You know, I've read those verses many, many times. I just thought the witnesses watched. But who could watch a race and not cheer? St. Paul was telling the Jewish believers that they had support. These verses took on fresh meaning as I realized those who have gone before us are now in heaven, praying for the Church to be perfected. Doesn't that make sense?

Aren't we asking the saints to put in a few prayers on our behalf that we would be made worthy of the promises of Christ? Of course. I still worship Jesus Christ for who He is and petition our Heavenly Father for all things. Scripture also tells us that the Holy Spirit makes intercession for us:

Likewise the Spirit helps us in our weakness; for we do not know how to pray as we ought, but the Spirit himself intercedes for us with sighs too deep for words. And he who searches the hearts of men knows what is the mind of the Spirit, because the Spirit intercedes for the saints according to the will of God. (Rom. 8:26, 27 RSV)

Ever since I've started to embrace the saints more, I have felt a new confidence enter my faith. I feel as though I do have a huge group of saints who are pulling for me. They know how difficult the journey can be and they are praying that we can overcome our trials and tribulations.

Donna-Marie's Catholic Saint Prayer Book is the perfect way to encourage others that they also have a group of saints who are "pulling for them" to persevere. It's a great gift for either yourself or someone you love. Enjoy it and be blessed! Click on the title to order.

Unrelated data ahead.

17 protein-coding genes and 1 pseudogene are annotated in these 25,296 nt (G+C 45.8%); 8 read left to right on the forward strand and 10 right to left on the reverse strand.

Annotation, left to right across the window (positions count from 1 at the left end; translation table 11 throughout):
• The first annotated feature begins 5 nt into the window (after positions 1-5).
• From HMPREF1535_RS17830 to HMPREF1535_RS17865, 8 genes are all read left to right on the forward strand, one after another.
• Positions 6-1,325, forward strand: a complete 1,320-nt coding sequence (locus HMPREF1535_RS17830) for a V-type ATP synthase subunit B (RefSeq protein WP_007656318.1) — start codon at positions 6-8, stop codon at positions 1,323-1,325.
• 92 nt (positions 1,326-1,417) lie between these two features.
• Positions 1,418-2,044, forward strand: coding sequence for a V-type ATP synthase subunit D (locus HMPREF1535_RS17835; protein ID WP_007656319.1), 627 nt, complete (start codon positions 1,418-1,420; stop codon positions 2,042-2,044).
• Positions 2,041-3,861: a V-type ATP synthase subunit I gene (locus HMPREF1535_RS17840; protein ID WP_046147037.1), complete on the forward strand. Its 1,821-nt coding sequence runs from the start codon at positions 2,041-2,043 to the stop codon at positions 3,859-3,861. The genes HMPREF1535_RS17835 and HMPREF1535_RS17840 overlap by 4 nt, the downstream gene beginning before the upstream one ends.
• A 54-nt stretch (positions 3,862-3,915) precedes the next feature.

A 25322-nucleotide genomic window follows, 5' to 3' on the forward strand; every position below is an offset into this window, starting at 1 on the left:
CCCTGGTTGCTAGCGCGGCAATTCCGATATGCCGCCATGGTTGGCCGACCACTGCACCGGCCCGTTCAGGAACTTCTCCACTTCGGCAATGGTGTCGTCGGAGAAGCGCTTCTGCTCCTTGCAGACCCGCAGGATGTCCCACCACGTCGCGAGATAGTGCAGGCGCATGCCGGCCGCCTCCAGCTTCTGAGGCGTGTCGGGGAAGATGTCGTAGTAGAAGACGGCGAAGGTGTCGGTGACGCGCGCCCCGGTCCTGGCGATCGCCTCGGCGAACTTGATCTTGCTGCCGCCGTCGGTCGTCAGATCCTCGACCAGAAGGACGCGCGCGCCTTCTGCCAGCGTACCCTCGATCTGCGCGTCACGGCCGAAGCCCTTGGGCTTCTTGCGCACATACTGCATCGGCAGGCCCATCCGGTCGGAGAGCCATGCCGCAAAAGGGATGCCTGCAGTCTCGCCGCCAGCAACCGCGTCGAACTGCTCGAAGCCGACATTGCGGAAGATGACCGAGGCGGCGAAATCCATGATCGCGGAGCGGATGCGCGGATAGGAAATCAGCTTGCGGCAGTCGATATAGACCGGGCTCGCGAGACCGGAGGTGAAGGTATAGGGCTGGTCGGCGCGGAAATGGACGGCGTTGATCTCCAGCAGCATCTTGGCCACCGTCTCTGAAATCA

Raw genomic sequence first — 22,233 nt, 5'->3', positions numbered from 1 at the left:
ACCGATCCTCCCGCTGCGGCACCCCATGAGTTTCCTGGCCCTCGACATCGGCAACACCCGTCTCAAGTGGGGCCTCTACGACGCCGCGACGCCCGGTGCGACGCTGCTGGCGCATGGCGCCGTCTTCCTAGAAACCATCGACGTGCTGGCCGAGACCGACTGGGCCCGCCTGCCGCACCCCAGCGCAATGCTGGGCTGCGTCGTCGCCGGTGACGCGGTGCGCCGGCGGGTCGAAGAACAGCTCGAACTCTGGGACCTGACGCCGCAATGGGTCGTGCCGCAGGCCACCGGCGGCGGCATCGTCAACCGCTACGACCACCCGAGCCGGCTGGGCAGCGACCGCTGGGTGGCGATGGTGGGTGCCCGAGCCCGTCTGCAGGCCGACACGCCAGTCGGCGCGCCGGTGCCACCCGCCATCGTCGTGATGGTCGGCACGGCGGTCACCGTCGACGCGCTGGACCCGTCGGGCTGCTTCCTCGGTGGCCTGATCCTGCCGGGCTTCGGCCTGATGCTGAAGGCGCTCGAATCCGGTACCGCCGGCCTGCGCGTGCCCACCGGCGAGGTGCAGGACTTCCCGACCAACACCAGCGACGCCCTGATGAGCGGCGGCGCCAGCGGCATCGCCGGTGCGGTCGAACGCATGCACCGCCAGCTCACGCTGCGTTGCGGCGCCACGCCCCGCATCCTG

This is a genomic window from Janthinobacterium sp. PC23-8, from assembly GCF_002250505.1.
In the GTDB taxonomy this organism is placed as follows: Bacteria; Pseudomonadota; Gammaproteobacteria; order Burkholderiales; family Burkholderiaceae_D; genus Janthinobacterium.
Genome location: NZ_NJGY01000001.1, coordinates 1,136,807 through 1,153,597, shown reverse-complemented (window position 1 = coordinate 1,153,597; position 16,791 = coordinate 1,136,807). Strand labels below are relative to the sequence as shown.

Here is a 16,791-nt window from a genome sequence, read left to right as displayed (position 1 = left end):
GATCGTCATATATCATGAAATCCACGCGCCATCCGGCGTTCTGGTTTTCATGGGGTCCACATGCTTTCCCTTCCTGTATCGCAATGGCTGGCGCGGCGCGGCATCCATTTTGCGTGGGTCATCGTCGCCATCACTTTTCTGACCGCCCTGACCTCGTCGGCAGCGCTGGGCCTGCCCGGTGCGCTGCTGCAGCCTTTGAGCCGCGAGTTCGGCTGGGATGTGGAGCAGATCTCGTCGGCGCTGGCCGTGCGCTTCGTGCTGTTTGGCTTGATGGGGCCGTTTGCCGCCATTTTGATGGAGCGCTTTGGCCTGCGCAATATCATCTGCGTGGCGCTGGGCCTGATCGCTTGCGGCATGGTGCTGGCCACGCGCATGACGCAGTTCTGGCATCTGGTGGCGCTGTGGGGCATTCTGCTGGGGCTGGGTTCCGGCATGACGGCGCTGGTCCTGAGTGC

(The above photos are from Mary Rose's blog)

Monday, July 14, 2008

Blessed Kateri Tekawitha

Kateri was born in 1656 near the town of Auriesville, New York, the daughter of a Mohawk warrior. She was baptized by Jesuit missionary Fr. Jacques de Lambertville on Easter of 1676 at the age of twenty. She devoted her life to prayer, penitential practices, and the care of the sick and aged in Caughnawaga near Montreal (where her relics are now enshrined). She incurred the hostility of her tribe because of her faith. She was devoted to the Eucharist, and to Jesus Crucified, and was called the "Lily of the Mohawks." She died in 1680 and was beatified June 22, 1980 — the first native American to be declared "Blessed." — Magnificat, July 2003